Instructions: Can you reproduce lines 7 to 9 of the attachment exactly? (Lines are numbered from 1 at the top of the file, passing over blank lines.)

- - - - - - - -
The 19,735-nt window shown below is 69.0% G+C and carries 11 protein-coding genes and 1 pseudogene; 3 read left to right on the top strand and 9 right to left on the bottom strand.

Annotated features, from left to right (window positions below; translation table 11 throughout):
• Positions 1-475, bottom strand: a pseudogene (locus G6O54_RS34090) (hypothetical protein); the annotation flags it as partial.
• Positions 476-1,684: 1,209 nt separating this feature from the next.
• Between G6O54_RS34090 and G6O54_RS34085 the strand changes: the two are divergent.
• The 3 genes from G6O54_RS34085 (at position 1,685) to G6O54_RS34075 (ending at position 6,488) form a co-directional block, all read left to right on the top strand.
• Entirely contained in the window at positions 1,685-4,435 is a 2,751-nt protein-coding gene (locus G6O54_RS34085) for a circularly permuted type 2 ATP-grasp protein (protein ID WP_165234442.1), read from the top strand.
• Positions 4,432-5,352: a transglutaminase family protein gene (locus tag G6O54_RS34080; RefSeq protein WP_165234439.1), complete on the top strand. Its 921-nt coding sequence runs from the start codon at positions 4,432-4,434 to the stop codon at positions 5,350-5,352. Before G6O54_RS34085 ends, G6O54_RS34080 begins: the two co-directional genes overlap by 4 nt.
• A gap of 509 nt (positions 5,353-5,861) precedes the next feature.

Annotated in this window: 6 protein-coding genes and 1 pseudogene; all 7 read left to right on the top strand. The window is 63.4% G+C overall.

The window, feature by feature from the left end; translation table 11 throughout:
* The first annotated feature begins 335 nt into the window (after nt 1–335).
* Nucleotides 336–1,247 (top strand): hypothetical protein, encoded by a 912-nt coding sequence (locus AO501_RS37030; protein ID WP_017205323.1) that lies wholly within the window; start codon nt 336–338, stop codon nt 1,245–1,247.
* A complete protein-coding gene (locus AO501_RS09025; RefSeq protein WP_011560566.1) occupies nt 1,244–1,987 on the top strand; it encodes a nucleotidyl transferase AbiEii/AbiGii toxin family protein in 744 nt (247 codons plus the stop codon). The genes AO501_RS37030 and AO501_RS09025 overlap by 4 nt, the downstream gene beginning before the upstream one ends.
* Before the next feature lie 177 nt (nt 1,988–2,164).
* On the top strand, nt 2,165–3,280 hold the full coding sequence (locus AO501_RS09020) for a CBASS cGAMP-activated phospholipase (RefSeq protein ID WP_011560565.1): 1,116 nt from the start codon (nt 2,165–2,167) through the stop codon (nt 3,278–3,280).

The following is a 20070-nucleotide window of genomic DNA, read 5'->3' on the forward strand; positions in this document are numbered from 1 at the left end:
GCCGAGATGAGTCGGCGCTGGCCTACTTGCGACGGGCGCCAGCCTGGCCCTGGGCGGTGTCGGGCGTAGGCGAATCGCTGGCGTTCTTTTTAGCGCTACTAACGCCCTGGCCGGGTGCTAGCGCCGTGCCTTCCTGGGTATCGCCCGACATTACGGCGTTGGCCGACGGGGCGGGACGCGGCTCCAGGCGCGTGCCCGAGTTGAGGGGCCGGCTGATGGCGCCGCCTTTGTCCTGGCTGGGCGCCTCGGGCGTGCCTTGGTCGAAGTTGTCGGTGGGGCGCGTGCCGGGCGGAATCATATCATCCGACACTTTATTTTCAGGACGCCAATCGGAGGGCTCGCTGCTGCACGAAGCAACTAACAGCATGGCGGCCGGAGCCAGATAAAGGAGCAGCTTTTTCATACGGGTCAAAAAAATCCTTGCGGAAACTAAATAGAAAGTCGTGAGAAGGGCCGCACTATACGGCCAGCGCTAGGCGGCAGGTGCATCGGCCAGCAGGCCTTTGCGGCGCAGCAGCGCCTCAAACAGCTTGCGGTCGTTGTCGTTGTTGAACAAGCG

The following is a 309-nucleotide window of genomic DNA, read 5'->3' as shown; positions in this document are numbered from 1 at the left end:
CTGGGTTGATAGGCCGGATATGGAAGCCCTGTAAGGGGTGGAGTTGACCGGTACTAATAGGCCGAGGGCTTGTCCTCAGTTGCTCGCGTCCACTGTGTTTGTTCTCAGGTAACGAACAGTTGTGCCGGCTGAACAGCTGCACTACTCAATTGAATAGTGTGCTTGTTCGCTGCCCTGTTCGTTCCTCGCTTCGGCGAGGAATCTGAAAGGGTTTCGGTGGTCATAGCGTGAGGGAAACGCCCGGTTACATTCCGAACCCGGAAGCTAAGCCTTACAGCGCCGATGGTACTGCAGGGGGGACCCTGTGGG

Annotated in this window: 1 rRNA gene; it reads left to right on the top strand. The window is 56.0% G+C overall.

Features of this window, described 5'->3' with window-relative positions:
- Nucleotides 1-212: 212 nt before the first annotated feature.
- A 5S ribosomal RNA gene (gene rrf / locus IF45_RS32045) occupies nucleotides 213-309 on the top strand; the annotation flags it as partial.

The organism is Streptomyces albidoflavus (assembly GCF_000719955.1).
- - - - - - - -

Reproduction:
• Entirely contained in the window at positions 1,685-4,435 is a 2,751-nt protein-coding gene (locus G6O54_RS34085) for a circularly permuted type 2 ATP-grasp protein (protein ID WP_165234442.1), read from the top strand.
• Positions 4,432-5,352: a transglutaminase family protein gene (locus tag G6O54_RS34080; RefSeq protein WP_165234439.1), complete on the top strand. Its 921-nt coding sequence runs from the start codon at positions 4,432-4,434 to the stop codon at positions 5,350-5,352. Before G6O54_RS34085 ends, G6O54_RS34080 begins: the two co-directional genes overlap by 4 nt.
• A gap of 509 nt (positions 5,353-5,861) precedes the next feature.